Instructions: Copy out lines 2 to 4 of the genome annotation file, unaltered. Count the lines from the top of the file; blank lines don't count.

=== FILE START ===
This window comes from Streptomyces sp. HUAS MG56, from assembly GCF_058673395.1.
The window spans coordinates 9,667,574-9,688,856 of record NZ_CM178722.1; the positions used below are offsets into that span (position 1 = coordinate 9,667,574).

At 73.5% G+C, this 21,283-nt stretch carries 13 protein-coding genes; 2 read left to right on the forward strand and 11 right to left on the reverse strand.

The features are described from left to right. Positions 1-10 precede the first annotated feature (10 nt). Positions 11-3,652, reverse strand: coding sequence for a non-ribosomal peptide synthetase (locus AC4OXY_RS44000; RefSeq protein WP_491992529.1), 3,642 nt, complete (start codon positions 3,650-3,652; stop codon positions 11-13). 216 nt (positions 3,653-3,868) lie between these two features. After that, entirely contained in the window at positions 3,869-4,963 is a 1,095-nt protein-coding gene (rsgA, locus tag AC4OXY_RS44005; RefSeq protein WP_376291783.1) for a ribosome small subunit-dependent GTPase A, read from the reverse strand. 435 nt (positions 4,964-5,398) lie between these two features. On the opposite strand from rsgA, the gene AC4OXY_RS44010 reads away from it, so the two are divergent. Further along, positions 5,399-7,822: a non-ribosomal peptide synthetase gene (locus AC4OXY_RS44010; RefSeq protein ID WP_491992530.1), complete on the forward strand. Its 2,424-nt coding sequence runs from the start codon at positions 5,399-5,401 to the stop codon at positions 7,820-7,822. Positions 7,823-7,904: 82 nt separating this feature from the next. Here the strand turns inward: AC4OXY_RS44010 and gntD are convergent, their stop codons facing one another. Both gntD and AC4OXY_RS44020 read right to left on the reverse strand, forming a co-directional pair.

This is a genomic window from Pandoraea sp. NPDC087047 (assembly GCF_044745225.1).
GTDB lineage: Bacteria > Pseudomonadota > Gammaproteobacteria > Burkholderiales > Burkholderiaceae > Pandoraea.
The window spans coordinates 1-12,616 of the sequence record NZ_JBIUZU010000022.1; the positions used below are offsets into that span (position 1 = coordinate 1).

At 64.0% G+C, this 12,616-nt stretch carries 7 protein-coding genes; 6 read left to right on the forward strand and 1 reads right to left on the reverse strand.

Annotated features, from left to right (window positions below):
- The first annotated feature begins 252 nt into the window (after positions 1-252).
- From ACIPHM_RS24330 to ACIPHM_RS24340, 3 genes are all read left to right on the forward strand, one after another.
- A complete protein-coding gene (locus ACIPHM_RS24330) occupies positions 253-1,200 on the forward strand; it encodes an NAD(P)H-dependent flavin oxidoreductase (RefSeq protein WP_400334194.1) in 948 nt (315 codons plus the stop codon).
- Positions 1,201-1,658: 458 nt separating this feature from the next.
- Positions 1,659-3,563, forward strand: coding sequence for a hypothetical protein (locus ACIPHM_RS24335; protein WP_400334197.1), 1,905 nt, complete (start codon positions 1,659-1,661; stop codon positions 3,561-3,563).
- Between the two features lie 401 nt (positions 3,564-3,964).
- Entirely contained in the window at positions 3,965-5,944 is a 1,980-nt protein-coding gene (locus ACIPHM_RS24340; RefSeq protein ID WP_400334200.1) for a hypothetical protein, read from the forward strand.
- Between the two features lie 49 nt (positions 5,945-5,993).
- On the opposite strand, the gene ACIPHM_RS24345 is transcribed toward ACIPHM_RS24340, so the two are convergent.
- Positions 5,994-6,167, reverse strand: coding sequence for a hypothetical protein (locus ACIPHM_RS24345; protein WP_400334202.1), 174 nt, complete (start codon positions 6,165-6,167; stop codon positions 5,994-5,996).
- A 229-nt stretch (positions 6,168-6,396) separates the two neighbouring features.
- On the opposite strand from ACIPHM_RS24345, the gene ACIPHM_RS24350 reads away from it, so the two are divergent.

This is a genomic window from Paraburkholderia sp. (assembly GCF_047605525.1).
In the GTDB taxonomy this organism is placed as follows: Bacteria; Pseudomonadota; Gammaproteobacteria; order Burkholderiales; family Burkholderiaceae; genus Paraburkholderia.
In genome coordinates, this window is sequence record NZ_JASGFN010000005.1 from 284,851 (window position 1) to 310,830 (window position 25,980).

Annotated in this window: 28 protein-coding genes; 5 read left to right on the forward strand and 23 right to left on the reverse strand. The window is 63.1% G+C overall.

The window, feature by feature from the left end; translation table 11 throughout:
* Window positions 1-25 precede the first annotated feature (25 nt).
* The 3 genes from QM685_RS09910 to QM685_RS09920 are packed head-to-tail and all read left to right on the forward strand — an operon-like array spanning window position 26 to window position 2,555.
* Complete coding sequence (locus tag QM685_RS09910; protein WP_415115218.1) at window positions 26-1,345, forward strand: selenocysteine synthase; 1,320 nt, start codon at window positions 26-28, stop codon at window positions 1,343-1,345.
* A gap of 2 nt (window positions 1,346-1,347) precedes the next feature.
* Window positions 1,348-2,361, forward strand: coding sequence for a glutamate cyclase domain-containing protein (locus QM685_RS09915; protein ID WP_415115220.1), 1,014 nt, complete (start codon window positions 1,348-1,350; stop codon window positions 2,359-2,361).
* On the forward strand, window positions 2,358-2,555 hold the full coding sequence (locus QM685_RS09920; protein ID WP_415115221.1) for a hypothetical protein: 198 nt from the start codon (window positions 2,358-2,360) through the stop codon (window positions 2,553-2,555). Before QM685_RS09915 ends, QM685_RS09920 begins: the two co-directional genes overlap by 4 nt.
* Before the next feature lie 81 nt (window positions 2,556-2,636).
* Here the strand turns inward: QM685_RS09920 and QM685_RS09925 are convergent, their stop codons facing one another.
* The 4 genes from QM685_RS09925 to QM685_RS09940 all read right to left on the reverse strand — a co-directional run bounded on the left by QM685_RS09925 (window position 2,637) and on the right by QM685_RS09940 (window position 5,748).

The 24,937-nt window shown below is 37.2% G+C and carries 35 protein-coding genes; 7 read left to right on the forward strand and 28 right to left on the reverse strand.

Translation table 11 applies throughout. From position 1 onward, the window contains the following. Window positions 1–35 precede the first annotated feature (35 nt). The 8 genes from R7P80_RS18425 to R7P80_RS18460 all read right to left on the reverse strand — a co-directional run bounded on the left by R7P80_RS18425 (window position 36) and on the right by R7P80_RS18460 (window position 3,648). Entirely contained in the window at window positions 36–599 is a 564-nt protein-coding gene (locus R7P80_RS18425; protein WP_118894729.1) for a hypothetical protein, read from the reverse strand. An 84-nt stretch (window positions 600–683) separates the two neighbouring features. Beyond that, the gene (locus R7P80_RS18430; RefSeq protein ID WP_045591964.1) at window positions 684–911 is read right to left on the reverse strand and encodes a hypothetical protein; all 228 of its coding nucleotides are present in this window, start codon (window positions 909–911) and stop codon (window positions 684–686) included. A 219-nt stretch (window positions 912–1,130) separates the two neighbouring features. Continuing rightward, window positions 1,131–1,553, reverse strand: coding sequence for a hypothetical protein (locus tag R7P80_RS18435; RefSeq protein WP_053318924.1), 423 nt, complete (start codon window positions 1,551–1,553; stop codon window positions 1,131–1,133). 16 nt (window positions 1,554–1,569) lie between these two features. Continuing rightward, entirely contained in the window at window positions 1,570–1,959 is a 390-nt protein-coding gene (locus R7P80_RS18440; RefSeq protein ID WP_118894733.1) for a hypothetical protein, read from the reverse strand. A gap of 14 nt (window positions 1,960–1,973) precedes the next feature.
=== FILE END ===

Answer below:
The window spans coordinates 9,667,574-9,688,856 of record NZ_CM178722.1; the positions used below are offsets into that span (position 1 = coordinate 9,667,574).

At 73.5% G+C, this 21,283-nt stretch carries 13 protein-coding genes; 2 read left to right on the forward strand and 11 right to left on the reverse strand.

The features are described from left to right. Positions 1-10 precede the first annotated feature (10 nt). Positions 11-3,652, reverse strand: coding sequence for a non-ribosomal peptide synthetase (locus AC4OXY_RS44000; RefSeq protein WP_491992529.1), 3,642 nt, complete (start codon positions 3,650-3,652; stop codon positions 11-13). 216 nt (positions 3,653-3,868) lie between these two features. After that, entirely contained in the window at positions 3,869-4,963 is a 1,095-nt protein-coding gene (rsgA, locus tag AC4OXY_RS44005; RefSeq protein WP_376291783.1) for a ribosome small subunit-dependent GTPase A, read from the reverse strand. 435 nt (positions 4,964-5,398) lie between these two features. On the opposite strand from rsgA, the gene AC4OXY_RS44010 reads away from it, so the two are divergent. Further along, positions 5,399-7,822: a non-ribosomal peptide synthetase gene (locus AC4OXY_RS44010; RefSeq protein ID WP_491992530.1), complete on the forward strand. Its 2,424-nt coding sequence runs from the start codon at positions 5,399-5,401 to the stop codon at positions 7,820-7,822. Positions 7,823-7,904: 82 nt separating this feature from the next. Here the strand turns inward: AC4OXY_RS44010 and gntD are convergent, their stop codons facing one another. Both gntD and AC4OXY_RS44020 read right to left on the reverse strand, forming a co-directional pair.